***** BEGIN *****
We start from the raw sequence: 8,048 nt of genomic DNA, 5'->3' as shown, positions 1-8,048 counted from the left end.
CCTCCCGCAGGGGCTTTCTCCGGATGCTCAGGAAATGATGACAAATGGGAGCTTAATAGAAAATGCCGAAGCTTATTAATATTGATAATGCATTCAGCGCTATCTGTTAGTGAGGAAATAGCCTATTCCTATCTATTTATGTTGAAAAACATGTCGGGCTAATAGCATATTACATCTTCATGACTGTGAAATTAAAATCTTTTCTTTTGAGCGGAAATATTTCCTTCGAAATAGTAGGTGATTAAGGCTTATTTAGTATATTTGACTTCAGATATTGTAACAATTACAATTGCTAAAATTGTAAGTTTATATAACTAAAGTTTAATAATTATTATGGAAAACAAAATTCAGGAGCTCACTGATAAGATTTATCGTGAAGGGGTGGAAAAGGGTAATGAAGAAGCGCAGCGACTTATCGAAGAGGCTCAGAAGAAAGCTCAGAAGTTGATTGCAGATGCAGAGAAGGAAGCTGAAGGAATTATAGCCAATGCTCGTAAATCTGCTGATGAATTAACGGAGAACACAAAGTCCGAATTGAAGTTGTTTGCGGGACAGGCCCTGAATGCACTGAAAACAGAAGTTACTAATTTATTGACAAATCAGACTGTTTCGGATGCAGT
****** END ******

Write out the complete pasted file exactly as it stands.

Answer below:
We start from the raw sequence: 8,048 nt of genomic DNA, 5'->3' as shown, positions 1-8,048 counted from the left end.
CCTCCCGCAGGGGCTTTCTCCGGATGCTCAGGAAATGATGACAAATGGGAGCTTAATAGAAAATGCCGAAGCTTATTAATATTGATAATGCATTCAGCGCTATCTGTTAGTGAGGAAATAGCCTATTCCTATCTATTTATGTTGAAAAACATGTCGGGCTAATAGCATATTACATCTTCATGACTGTGAAATTAAAATCTTTTCTTTTGAGCGGAAATATTTCCTTCGAAATAGTAGGTGATTAAGGCTTATTTAGTATATTTGACTTCAGATATTGTAACAATTACAATTGCTAAAATTGTAAGTTTATATAACTAAAGTTTAATAATTATTATGGAAAACAAAATTCAGGAGCTCACTGATAAGATTTATCGTGAAGGGGTGGAAAAGGGTAATGAAGAAGCGCAGCGACTTATCGAAGAGGCTCAGAAGAAAGCTCAGAAGTTGATTGCAGATGCAGAGAAGGAAGCTGAAGGAATTATAGCCAATGCTCGTAAATCTGCTGATGAATTAACGGAGAACACAAAGTCCGAATTGAAGTTGTTTGCGGGACAGGCCCTGAATGCACTGAAAACAGAAGTTACTAATTTATTGACAAATCAGACTGTTTCGGATGCAGT